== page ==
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Flash Review 1, 6-3: Bye-bye Bocca
ABT Star Bows as Romeo

By Susan Yung
Copyright 2003 Susan Yung

NEW YORK -- Julio Bocca gave his final performance as Romeo in American Ballet Theatre's production of Kenneth MacMillan's "Romeo & Juliet" Saturday night to a roaring, appreciative Metropolitan Opera House audience. Alessandra Ferri, who danced the role of Juliet, joined ABT as a principal in 1985, one year before Bocca. While they surely don't have the youngest bones in the company, their artistic maturity packed an emotional punch that is less developed in younger dancers.

Kenneth MacMillan choreographed this production to Sergei Prokofiev's score for the Royal Ballet in 1965; it was first performed by ABT in 1985. Nicholas Georgiadis designed the sumptuous costumes and the neo-'B' movie sets. The noble women wore gowns made of yard after yard of metallic-shot brocade, and head caps the size of watermelons. The town's women sported less cumbersome outfits which allowed them to do some dancing, but they wore red afro wigs and white pancake makeup that rendered them unidentifiable.

Bocca portrayed Romeo as if he were everybody's best friend -- a guys' guy and a ladies' man, too. He danced expressionistically, in big bold strokes, his roguish hair adding italics to every casually executed bravura move. He moved comfortably between gamboling with Mercutio (Joaquin de Luz) and Tybalt (Ethan Brown), jousting with Lord Capulet (the savory, wicked Victor Barbee), and romancing Juliet in several duets performed with a touching sincerity.

Ferri embodied Juliet wonderfully -- still gamine-like, limby, with beautifully shaped feet, airy extensions and Gumby flexibility. But these assets would mean little if she weren't so convincingly charming, petulant, and passionate in the role. You really felt for her when she faced the dour prospect of marrying Paris, played with appropriate stiffness by Gennadi Saveliev looking a bit like David Hasselhof (if you squinted). Bocca partnered her well, lifting her easily in a backbend, or wrapping her up in his arms like a bird.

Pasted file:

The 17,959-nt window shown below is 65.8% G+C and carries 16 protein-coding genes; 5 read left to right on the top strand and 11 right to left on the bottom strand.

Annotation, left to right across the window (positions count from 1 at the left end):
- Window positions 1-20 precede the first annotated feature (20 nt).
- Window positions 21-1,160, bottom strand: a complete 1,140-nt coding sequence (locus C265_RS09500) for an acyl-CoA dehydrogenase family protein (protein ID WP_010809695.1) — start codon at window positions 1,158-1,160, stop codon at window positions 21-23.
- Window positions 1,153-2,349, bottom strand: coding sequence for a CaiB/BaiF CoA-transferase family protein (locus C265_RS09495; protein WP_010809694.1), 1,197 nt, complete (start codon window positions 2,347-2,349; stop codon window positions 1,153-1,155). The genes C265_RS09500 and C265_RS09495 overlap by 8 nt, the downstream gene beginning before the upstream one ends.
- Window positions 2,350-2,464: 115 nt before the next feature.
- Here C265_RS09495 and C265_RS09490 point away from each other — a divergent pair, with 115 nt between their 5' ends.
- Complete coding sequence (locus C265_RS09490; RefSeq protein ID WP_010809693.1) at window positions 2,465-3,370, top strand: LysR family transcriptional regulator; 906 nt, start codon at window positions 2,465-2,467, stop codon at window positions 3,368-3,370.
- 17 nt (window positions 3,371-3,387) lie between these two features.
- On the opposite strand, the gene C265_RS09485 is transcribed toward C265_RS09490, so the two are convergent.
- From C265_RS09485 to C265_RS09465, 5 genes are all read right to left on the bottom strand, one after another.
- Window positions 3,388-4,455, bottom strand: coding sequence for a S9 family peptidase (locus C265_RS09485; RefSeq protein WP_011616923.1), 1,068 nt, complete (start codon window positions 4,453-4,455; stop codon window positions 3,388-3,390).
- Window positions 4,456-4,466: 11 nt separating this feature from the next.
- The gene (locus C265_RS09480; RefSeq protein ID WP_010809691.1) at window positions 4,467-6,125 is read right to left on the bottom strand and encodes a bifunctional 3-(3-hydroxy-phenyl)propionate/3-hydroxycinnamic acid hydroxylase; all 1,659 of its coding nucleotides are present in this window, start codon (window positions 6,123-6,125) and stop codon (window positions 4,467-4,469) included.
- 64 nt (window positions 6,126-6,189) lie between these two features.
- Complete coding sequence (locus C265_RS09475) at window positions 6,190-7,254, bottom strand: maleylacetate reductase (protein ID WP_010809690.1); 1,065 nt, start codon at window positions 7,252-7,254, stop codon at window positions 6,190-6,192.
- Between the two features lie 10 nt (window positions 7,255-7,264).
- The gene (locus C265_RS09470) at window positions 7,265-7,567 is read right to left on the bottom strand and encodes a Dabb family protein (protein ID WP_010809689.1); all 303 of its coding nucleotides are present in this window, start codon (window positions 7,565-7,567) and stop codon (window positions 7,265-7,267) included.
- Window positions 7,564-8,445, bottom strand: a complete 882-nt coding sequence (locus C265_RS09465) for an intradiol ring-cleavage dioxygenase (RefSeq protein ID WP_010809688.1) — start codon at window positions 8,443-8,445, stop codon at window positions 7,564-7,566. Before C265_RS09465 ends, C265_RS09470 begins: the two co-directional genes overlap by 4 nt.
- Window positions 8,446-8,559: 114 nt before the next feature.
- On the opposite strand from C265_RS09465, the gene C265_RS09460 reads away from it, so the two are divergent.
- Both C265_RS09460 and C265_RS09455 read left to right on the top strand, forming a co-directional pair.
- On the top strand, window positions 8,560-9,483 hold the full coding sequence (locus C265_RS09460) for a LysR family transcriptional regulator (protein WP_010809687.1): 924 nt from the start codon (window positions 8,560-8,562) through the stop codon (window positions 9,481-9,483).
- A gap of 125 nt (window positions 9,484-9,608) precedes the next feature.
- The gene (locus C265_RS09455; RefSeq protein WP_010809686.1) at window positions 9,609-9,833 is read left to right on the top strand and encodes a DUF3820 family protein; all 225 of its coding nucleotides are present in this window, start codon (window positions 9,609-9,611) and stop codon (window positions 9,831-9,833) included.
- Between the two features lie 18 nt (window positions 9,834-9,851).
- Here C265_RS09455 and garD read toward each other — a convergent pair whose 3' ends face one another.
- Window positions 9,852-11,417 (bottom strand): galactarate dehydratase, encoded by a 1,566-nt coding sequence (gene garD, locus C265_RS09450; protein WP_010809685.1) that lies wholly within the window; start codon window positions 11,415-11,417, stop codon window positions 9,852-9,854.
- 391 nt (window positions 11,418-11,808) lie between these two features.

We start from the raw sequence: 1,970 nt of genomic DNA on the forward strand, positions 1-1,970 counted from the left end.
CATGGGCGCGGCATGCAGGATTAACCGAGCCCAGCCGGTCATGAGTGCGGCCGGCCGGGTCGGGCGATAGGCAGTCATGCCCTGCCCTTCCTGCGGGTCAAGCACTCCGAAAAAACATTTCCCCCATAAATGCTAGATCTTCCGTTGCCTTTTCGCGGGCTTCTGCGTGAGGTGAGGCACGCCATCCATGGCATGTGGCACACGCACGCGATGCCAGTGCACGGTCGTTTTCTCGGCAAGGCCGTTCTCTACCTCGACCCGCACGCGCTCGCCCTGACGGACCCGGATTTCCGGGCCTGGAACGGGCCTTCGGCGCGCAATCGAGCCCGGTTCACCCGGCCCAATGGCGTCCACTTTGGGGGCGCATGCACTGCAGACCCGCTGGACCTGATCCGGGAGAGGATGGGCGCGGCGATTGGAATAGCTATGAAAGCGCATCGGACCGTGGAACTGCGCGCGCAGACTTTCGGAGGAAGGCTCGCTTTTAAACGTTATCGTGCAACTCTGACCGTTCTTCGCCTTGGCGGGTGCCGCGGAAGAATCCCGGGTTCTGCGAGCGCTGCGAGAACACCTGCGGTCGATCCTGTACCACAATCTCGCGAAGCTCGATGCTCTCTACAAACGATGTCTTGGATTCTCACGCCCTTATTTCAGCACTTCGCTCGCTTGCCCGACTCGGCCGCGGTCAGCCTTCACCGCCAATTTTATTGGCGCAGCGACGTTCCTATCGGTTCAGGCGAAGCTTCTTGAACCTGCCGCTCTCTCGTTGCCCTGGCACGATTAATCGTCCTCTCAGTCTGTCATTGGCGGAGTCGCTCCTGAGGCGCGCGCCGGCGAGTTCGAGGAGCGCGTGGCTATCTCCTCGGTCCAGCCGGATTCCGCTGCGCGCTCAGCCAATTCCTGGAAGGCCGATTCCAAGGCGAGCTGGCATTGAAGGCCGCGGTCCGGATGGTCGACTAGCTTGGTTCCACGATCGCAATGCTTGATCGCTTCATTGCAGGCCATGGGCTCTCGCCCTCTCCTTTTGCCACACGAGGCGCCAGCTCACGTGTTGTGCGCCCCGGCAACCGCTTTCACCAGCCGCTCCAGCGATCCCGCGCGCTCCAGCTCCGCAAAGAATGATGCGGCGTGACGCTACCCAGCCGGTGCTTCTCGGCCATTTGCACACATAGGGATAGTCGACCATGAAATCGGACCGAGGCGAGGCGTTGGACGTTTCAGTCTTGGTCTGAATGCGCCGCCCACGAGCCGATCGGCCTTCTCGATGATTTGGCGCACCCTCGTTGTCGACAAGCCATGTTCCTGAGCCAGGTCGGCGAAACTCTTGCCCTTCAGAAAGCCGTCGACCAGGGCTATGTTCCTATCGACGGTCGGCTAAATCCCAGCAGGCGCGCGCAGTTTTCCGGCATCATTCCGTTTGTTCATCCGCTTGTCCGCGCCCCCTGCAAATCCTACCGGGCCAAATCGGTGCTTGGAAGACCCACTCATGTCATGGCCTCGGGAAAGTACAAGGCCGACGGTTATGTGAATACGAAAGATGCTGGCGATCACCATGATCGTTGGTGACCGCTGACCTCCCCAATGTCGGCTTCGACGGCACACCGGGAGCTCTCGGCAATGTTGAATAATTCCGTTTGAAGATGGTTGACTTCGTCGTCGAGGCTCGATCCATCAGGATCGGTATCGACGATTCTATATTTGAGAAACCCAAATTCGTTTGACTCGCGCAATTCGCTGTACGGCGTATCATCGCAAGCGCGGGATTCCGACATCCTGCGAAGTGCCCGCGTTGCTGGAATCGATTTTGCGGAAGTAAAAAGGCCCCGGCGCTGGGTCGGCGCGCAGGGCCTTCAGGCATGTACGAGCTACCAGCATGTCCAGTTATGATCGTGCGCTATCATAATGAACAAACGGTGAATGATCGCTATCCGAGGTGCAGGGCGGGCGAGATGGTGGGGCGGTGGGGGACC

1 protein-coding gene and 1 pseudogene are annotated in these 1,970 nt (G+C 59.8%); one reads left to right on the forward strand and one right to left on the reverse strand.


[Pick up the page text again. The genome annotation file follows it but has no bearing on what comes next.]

De Luz, who lately is one of the most prominently featured soloists in performances I've seen, showed a large helping of charisma both in his playful (yet eventually fatal) jousting matches, and when leading a group of mandolin players. He's always been a technical whiz -- a compact, allegro killer -- but his onstage personality is developing in exhilarating ways, especially when he is not overly costumed or made up. Stella Abrera as Rosaline, a noble, carried enough haughty sangfroid to ensure many future stints as nobility -- let's hope it's not a trap without a door. Susan Jones was tucked deep inside her voluminous nurse's costume, but sweetly conveyed her sympathetic character. The venerable Frederic Franklin made a cameo as the Friar, unwitting expediter of the fatal finale.

Ballet is, of course, an art and not a sport, but the increasing level of physical prowess certainly parallels that in sports, where advancements in performance are measured with statistics. (Of course there are certain achievements in ballet that have become de facto stats, such as 32 fouettes, but they're not officially tracked, as far as I know.) Bocca, who broke ground for the current highly evolved batch of dancer/athletes, still comports himself with undeniable power, but the standards are simply more demanding than when he first burst onto the scene.

Bocca will continue to dance in other roles. His relaxed earthiness and exuberance came across even in his solo curtain calls. While most of the dancers execute these calls with certain formality -- moving far stage left and bowing or dipping with a nodded head -- Bocca just cleared the pulled-away curtain, and acknowledged the applause as if thanking us individually for complimenting him in person. With genuine humility, several times he tried to get Ferri to remain with him to receive the applause. He will be missed as an accessible yet convincing Romeo.

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